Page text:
Enrique Granados (1867-1916) was one of the great pianists of the late nineteenth and early twentieth centuries. In his youth, he studied composition in Barcelona with Felipe Pedrell, the father of Spanish musical nationalism. Later he went to Paris but was unable to become a student at the Conservatoire. Instead, he started working under the well-known pianist and teacher Charles-Wilfrid de Bériot. Returning to Barcelona in 1889, Granados established himself successfully both as a pianist and as a composer. In 1901 he founded his own piano school, Academia Granados, which produced a number of distinguished pianists. Granados stayed very involved with the school for the rest of his life.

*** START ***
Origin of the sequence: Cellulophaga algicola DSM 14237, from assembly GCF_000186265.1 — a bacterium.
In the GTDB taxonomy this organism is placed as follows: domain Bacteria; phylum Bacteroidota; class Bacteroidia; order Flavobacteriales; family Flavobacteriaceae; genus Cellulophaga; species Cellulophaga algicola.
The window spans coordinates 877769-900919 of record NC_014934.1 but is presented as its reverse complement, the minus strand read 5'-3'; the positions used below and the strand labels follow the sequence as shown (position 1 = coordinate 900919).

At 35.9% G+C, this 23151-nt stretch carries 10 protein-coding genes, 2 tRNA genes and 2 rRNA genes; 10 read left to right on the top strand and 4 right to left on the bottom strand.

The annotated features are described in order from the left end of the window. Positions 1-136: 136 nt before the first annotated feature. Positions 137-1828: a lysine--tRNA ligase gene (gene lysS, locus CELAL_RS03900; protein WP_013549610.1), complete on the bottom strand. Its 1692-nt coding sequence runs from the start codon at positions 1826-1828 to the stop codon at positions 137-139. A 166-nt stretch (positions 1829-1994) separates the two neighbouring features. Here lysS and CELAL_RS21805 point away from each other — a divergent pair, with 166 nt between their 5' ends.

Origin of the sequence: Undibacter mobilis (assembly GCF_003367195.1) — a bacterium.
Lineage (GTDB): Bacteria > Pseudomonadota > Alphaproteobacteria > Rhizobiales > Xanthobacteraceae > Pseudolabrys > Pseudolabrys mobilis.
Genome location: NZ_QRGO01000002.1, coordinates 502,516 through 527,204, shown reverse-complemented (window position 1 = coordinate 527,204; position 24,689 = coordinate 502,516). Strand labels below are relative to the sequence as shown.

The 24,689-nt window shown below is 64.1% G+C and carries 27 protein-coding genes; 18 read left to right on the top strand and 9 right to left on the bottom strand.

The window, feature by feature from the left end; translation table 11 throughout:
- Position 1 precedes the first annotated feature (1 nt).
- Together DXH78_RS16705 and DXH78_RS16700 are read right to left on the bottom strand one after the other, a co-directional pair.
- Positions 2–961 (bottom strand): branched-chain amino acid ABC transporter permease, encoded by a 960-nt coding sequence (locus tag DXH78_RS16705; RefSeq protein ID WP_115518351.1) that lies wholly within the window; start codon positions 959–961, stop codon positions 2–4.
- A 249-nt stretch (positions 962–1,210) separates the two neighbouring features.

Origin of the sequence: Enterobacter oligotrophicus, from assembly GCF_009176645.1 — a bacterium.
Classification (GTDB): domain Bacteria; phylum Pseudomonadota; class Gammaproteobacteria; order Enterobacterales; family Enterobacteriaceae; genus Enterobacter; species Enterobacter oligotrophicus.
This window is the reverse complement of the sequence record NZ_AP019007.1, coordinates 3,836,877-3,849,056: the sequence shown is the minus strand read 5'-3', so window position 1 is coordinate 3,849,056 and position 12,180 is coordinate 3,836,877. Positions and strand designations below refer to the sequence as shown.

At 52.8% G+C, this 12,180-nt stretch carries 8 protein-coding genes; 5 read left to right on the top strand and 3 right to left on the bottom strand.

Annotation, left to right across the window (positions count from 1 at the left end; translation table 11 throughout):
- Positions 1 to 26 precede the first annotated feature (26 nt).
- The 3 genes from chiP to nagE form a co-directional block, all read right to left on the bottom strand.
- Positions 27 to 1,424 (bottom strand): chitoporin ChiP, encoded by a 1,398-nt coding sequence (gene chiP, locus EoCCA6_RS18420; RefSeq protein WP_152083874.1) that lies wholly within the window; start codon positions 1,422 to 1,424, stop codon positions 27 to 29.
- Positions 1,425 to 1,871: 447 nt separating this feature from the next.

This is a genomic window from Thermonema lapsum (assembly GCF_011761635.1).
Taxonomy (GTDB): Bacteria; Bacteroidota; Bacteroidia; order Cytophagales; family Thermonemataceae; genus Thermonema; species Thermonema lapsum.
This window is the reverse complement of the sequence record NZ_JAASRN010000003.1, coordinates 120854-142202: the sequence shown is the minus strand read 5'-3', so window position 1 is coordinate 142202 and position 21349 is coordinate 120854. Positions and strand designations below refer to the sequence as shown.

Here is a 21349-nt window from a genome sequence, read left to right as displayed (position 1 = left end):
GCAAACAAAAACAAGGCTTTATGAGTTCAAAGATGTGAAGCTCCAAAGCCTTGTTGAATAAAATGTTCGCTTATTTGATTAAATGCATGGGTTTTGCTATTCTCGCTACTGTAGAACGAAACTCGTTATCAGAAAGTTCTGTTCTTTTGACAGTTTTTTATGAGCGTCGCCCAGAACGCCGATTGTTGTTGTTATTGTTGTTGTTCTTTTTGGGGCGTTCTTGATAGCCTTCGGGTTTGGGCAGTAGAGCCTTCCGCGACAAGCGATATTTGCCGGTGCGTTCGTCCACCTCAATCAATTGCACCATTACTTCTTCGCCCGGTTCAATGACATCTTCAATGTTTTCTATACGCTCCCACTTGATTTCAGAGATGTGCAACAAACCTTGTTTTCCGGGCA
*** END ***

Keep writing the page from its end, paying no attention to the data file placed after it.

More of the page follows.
Granados's works can be divided into three main groups: first, the 'nationalist' works, based on Catalan and Spanish folk idioms; second, works in a more general, romantic style; and third, the works inspired by the art of Francisco de Goya. The suite Goyescas, Granados masterpiece (1911), is a set of six pieces based on paintings by Goya.
In 1914, he also wrote an opera on the same subject, but the outbreak of World War I stopped the European premiere. Instead, the opera was performed for the first time in New York City in 1916. While in America, Granados performed a piano recital for President Woodrow Wilson and recorded some player piano music rolls – which turned out to be his very last recordings. Returning home, Granados and his wife drowned when their ship was torpedoed by a German submarine.